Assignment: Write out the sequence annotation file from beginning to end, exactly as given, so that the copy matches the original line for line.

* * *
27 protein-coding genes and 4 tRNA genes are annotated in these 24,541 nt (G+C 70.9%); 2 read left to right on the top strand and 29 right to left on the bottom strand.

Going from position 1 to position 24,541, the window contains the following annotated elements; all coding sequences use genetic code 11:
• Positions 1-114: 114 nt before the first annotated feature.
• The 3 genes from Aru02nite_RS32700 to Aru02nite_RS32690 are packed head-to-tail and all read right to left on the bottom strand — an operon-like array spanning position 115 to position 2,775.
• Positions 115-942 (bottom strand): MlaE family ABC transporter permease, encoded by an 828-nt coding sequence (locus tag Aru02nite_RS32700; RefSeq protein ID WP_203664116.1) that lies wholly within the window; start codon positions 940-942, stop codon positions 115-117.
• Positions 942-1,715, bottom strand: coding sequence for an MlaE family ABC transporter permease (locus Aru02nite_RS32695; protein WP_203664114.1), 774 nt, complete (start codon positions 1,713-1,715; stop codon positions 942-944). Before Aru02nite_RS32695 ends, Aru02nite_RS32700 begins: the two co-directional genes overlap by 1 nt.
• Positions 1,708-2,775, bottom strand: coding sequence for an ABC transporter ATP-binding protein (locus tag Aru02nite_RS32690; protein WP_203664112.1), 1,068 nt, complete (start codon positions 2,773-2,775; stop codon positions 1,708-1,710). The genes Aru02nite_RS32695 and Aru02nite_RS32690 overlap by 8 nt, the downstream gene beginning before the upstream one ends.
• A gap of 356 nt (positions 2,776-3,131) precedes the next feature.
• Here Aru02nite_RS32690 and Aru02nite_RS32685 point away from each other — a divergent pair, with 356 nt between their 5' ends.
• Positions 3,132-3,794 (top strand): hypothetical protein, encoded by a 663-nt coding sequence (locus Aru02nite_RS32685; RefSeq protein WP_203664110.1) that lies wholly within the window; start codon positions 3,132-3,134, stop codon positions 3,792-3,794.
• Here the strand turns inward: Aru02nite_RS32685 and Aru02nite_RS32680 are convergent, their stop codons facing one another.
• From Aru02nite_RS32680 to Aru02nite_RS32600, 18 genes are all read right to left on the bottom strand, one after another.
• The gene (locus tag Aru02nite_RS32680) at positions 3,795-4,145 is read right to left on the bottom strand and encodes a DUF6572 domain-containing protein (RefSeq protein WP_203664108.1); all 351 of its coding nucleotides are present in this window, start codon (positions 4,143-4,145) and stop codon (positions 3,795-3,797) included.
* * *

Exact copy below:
27 protein-coding genes and 4 tRNA genes are annotated in these 24,541 nt (G+C 70.9%); 2 read left to right on the top strand and 29 right to left on the bottom strand.

Going from position 1 to position 24,541, the window contains the following annotated elements; all coding sequences use genetic code 11:
• Positions 1-114: 114 nt before the first annotated feature.
• The 3 genes from Aru02nite_RS32700 to Aru02nite_RS32690 are packed head-to-tail and all read right to left on the bottom strand — an operon-like array spanning position 115 to position 2,775.
• Positions 115-942 (bottom strand): MlaE family ABC transporter permease, encoded by an 828-nt coding sequence (locus tag Aru02nite_RS32700; RefSeq protein ID WP_203664116.1) that lies wholly within the window; start codon positions 940-942, stop codon positions 115-117.
• Positions 942-1,715, bottom strand: coding sequence for an MlaE family ABC transporter permease (locus Aru02nite_RS32695; protein WP_203664114.1), 774 nt, complete (start codon positions 1,713-1,715; stop codon positions 942-944). Before Aru02nite_RS32695 ends, Aru02nite_RS32700 begins: the two co-directional genes overlap by 1 nt.
• Positions 1,708-2,775, bottom strand: coding sequence for an ABC transporter ATP-binding protein (locus tag Aru02nite_RS32690; protein WP_203664112.1), 1,068 nt, complete (start codon positions 2,773-2,775; stop codon positions 1,708-1,710). The genes Aru02nite_RS32695 and Aru02nite_RS32690 overlap by 8 nt, the downstream gene beginning before the upstream one ends.
• A gap of 356 nt (positions 2,776-3,131) precedes the next feature.
• Here Aru02nite_RS32690 and Aru02nite_RS32685 point away from each other — a divergent pair, with 356 nt between their 5' ends.
• Positions 3,132-3,794 (top strand): hypothetical protein, encoded by a 663-nt coding sequence (locus Aru02nite_RS32685; RefSeq protein WP_203664110.1) that lies wholly within the window; start codon positions 3,132-3,134, stop codon positions 3,792-3,794.
• Here the strand turns inward: Aru02nite_RS32685 and Aru02nite_RS32680 are convergent, their stop codons facing one another.
• From Aru02nite_RS32680 to Aru02nite_RS32600, 18 genes are all read right to left on the bottom strand, one after another.
• The gene (locus tag Aru02nite_RS32680) at positions 3,795-4,145 is read right to left on the bottom strand and encodes a DUF6572 domain-containing protein (RefSeq protein WP_203664108.1); all 351 of its coding nucleotides are present in this window, start codon (positions 4,143-4,145) and stop codon (positions 3,795-3,797) included.